During his speech, he asked all political parties to gather together and agree about creating a good schooling sytem, instead of starting a fresh conflict about privatization.

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School strikes cause chaos across Norway

School pupils and staff face chaos on Monday as around 8,000 teachers take strike action all over Norway.

School strikes cause chaos across Norway
Korsvoll school: One of many hit by teachers' strike action. Photo: Terje Pedersen / NTB scanpix

In some parts of the country, schools are fully closed, while in other parts, schools are forced to operate with minimal staff.  5,500 teachers were on strike from early last week and a further 2,200 joined the strike force on Thursday.

The strike will affect primary and secondary schools and colleges from Monday.

The Norwegian Ministry of Education and Research, the Union of Education Norway and the municipal organization KS all lack full control of the situation and are unsure of the impact of the action on students.
 
Instead it is up to each school in each municipality to manage its own situation and to decide whether the students should meet up for first day at school or not. Students and parents must therefore check relevant websites or find out through word of mouth what to do.
 
College students are forced to attend or face loosing their study right. According to “VG”, the student registration office in Hordaland has sent out 6,000 text messages to college students, where they inform students of the importance of attendance. It is still not confirmed, however, whether college students need to meet up every day of the strike to register.
 
The leader of the Union of Education Norway, Ragnhild Lied, says she is sorry students and parents have been affected, but pinpoints that strike action is a legal measure.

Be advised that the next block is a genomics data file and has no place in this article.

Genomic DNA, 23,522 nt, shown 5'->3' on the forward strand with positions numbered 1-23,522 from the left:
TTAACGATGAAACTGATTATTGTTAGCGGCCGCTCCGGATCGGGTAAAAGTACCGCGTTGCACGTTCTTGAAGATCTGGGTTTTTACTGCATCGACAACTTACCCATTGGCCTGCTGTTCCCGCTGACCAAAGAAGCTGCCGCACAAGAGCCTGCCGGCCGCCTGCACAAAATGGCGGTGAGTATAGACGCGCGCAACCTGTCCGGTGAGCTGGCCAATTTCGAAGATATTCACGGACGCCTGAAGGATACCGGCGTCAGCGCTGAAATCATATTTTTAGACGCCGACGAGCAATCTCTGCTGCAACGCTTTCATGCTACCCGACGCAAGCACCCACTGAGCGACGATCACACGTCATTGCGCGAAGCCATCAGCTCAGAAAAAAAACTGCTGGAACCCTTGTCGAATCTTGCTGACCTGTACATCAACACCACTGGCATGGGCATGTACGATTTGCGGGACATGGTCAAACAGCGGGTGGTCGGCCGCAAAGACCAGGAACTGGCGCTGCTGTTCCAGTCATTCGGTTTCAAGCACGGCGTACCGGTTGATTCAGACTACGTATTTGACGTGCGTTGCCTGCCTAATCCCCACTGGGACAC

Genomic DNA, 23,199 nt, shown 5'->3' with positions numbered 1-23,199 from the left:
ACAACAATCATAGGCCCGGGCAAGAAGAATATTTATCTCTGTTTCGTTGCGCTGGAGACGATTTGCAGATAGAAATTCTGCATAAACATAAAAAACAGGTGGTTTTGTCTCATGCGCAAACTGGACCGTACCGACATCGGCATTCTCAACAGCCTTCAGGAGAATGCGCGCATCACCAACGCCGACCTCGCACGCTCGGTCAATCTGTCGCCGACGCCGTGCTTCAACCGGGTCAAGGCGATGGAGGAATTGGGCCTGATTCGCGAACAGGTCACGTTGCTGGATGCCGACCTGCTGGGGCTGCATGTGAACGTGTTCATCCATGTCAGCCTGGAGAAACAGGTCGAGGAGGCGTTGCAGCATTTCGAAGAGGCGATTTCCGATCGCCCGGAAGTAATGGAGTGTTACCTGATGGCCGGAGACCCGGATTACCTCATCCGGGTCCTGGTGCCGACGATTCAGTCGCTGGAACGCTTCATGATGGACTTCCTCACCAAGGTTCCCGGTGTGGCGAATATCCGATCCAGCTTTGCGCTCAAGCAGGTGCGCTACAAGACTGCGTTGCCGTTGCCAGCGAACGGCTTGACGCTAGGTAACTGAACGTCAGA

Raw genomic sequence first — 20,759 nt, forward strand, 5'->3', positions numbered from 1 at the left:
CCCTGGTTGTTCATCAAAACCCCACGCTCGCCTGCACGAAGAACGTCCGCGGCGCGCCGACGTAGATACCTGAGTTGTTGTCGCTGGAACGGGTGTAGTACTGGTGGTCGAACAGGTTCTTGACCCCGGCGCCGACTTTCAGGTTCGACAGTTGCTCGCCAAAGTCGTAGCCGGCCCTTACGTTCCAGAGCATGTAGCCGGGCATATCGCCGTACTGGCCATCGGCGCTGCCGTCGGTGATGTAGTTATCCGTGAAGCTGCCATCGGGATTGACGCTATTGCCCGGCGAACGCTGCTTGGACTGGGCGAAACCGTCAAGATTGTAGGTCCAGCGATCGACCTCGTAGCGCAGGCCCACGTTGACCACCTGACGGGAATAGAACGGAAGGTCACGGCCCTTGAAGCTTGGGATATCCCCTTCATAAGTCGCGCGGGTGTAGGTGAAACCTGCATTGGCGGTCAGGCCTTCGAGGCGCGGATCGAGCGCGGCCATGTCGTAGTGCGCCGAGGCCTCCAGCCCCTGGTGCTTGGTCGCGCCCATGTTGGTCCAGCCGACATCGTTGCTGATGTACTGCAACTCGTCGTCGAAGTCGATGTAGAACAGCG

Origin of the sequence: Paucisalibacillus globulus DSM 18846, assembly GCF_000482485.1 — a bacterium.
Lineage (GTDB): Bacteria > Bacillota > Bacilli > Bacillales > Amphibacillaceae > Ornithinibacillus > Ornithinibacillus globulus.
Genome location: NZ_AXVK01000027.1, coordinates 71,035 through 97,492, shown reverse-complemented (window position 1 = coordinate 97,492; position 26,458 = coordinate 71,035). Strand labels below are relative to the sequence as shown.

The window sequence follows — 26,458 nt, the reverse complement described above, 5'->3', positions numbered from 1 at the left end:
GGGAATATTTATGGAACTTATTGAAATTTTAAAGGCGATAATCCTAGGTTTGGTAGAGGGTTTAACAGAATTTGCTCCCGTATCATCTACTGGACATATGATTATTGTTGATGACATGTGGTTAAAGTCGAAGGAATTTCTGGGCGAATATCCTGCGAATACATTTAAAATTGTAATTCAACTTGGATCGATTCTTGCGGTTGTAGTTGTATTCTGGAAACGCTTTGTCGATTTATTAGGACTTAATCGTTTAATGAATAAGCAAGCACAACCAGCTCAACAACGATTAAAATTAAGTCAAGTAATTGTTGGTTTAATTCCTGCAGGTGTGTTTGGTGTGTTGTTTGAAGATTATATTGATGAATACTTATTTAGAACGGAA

Lied says: “We have tried to ‏spare the youngest.”
 
The School Student Union of Norway will have a meeting with the Union of Education Norway on Monday afternoon to discuss what can be done for the students at secondary schools and colleges affected by the dispute over pay and working hours.
 
Benjamin Skiaker Myrstad, leader of the Student Union of Norway, said to NTB: “It is a problem that working hours, lost during a strike, are not to be caught up later. Students however have right to a certain amount of hours of teaching.”
 
The organization is in touch with those involved in the conflict to find possible solutions if the strike lasts for a prolonged period.
 
Myrstad said: “It is good to be prepared for everything. We believe all parties agree that it is important to clear up on this problem.”
 
Teachers working in primary schools from first to fourth grade, were not involved in strike action. But the dispute stepped up its action from Thursday when the first primary schools were affected.
 
Per Kristian Sundnes, leader of negotiation in KS, regretted students and teachers are affected by the conflict that has lasted since before summer this year.
 
No meetings are planned between the disputing parties on Monday, confirmed NTB. On Tuesday the main board of KS will discuss the matter.